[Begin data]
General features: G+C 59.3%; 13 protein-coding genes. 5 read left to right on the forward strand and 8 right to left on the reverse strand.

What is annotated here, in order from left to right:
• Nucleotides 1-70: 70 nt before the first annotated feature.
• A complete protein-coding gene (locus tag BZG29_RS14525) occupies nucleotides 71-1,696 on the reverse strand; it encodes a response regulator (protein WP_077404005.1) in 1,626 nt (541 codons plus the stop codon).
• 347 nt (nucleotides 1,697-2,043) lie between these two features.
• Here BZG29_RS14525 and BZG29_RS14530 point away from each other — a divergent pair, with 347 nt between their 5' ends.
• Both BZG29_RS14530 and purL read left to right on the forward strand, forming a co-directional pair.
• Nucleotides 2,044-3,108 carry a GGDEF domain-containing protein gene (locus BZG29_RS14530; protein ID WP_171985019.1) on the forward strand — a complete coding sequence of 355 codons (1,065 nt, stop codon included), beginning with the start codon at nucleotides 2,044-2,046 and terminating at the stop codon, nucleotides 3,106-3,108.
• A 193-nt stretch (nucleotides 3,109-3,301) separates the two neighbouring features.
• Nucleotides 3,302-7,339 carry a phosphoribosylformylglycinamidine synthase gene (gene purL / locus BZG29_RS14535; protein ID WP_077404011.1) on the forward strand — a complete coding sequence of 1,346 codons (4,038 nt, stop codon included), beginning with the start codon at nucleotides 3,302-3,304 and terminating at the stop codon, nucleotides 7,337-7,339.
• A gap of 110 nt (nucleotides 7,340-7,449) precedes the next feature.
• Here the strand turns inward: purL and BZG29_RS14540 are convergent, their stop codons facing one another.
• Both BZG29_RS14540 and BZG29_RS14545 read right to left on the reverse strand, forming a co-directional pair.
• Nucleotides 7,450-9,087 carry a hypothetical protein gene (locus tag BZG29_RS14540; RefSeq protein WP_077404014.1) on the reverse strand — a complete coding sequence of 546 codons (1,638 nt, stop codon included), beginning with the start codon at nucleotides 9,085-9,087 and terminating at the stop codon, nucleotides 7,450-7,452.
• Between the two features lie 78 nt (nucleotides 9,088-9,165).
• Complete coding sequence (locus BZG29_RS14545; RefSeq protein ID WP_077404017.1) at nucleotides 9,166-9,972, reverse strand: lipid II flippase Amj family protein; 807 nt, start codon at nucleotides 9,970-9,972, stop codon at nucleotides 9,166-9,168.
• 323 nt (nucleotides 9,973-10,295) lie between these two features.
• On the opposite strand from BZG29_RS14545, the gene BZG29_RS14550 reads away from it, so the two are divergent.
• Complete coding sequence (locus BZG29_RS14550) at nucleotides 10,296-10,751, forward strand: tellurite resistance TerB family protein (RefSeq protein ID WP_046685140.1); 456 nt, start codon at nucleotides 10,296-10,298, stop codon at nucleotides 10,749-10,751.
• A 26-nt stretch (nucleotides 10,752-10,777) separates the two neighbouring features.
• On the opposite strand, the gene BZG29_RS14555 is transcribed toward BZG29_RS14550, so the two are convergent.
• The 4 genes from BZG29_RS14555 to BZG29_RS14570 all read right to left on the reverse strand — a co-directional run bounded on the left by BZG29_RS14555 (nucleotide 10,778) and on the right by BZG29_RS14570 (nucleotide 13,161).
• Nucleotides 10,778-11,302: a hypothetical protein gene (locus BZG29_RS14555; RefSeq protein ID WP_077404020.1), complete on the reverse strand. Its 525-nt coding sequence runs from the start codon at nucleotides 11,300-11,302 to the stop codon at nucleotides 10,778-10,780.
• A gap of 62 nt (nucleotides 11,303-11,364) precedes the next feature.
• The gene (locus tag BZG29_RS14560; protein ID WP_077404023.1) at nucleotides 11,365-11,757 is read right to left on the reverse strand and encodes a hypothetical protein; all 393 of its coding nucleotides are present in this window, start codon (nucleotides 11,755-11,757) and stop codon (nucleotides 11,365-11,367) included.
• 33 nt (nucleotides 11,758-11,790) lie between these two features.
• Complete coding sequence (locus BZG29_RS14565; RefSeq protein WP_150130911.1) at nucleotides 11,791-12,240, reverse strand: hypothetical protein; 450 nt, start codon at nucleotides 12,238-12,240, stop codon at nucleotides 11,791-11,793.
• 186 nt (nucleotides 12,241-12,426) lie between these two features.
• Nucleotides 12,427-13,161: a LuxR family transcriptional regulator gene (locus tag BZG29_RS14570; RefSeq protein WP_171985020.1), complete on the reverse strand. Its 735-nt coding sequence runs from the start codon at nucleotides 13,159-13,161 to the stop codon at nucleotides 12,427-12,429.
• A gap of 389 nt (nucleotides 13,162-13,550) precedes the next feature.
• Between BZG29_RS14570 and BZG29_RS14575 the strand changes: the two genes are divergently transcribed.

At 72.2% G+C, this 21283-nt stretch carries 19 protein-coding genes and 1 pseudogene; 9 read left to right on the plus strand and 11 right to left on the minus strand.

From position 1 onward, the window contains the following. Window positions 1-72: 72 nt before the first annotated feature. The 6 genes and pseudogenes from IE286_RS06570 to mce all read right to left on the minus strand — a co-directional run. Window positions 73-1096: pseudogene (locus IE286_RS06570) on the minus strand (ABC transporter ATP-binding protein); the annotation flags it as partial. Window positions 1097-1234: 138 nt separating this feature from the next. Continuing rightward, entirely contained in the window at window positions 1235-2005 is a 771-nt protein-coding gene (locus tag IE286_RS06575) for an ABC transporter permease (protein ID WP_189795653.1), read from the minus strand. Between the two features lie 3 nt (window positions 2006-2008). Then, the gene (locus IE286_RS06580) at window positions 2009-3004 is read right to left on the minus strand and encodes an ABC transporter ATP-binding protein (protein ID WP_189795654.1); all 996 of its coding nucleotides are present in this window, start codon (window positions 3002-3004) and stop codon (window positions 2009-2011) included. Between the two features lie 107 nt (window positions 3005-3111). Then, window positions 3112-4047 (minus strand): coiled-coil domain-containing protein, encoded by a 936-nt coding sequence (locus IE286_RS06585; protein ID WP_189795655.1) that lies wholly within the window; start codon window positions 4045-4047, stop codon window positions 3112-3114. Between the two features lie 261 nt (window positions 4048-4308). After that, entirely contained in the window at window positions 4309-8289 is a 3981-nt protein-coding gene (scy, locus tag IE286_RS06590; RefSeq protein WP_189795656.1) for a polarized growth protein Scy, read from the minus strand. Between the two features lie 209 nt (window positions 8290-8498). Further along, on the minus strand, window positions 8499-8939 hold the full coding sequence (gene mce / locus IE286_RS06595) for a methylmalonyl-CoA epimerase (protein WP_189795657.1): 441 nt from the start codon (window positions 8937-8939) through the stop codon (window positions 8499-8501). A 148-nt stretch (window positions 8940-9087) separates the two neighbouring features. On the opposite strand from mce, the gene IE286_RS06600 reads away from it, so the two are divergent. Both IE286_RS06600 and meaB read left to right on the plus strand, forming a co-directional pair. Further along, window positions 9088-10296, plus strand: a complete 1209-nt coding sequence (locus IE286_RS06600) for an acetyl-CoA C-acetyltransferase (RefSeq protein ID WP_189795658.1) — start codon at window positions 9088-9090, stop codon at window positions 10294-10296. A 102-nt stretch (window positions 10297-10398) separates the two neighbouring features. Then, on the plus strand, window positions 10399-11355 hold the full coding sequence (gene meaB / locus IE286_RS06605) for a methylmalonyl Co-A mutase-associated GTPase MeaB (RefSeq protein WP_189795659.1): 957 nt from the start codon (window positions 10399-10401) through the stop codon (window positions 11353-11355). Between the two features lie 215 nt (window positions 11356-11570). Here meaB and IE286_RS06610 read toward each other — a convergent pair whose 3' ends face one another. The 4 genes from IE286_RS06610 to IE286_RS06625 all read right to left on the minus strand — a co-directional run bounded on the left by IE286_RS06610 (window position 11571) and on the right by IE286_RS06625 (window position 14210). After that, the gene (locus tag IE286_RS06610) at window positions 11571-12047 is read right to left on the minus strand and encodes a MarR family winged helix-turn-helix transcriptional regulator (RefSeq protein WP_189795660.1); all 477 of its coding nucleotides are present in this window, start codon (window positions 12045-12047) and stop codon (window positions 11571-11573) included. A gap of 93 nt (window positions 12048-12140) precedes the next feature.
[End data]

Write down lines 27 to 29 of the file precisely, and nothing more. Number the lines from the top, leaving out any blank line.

• Complete coding sequence (locus BZG29_RS14565; RefSeq protein WP_150130911.1) at nucleotides 11,791-12,240, reverse strand: hypothetical protein; 450 nt, start codon at nucleotides 12,238-12,240, stop codon at nucleotides 11,791-11,793.
• 186 nt (nucleotides 12,241-12,426) lie between these two features.
• Nucleotides 12,427-13,161: a LuxR family transcriptional regulator gene (locus tag BZG29_RS14570; RefSeq protein WP_171985020.1), complete on the reverse strand. Its 735-nt coding sequence runs from the start codon at nucleotides 13,159-13,161 to the stop codon at nucleotides 12,427-12,429.